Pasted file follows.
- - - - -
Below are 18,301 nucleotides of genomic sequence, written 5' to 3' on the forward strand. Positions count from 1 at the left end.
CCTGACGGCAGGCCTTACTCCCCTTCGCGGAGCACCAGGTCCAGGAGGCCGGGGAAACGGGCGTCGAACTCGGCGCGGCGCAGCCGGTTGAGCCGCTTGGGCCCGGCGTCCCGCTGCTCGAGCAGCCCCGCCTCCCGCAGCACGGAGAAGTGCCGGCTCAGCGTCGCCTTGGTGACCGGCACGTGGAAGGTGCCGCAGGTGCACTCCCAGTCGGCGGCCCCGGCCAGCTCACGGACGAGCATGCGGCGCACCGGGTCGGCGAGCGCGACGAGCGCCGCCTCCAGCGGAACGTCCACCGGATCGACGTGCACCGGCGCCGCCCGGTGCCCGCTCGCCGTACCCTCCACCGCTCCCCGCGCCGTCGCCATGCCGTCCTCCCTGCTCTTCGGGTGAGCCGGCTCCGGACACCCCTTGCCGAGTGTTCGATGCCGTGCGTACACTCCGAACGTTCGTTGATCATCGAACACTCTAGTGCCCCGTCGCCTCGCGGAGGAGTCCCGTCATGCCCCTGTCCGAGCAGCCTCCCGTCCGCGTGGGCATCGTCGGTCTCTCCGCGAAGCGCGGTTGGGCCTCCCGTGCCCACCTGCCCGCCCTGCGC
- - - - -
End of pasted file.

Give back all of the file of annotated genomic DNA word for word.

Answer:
Below are 18,301 nucleotides of genomic sequence, written 5' to 3' on the forward strand. Positions count from 1 at the left end.
CCTGACGGCAGGCCTTACTCCCCTTCGCGGAGCACCAGGTCCAGGAGGCCGGGGAAACGGGCGTCGAACTCGGCGCGGCGCAGCCGGTTGAGCCGCTTGGGCCCGGCGTCCCGCTGCTCGAGCAGCCCCGCCTCCCGCAGCACGGAGAAGTGCCGGCTCAGCGTCGCCTTGGTGACCGGCACGTGGAAGGTGCCGCAGGTGCACTCCCAGTCGGCGGCCCCGGCCAGCTCACGGACGAGCATGCGGCGCACCGGGTCGGCGAGCGCGACGAGCGCCGCCTCCAGCGGAACGTCCACCGGATCGACGTGCACCGGCGCCGCCCGGTGCCCGCTCGCCGTACCCTCCACCGCTCCCCGCGCCGTCGCCATGCCGTCCTCCCTGCTCTTCGGGTGAGCCGGCTCCGGACACCCCTTGCCGAGTGTTCGATGCCGTGCGTACACTCCGAACGTTCGTTGATCATCGAACACTCTAGTGCCCCGTCGCCTCGCGGAGGAGTCCCGTCATGCCCCTGTCCGAGCAGCCTCCCGTCCGCGTGGGCATCGTCGGTCTCTCCGCGAAGCGCGGTTGGGCCTCCCGTGCCCACCTGCCCGCCCTGCGC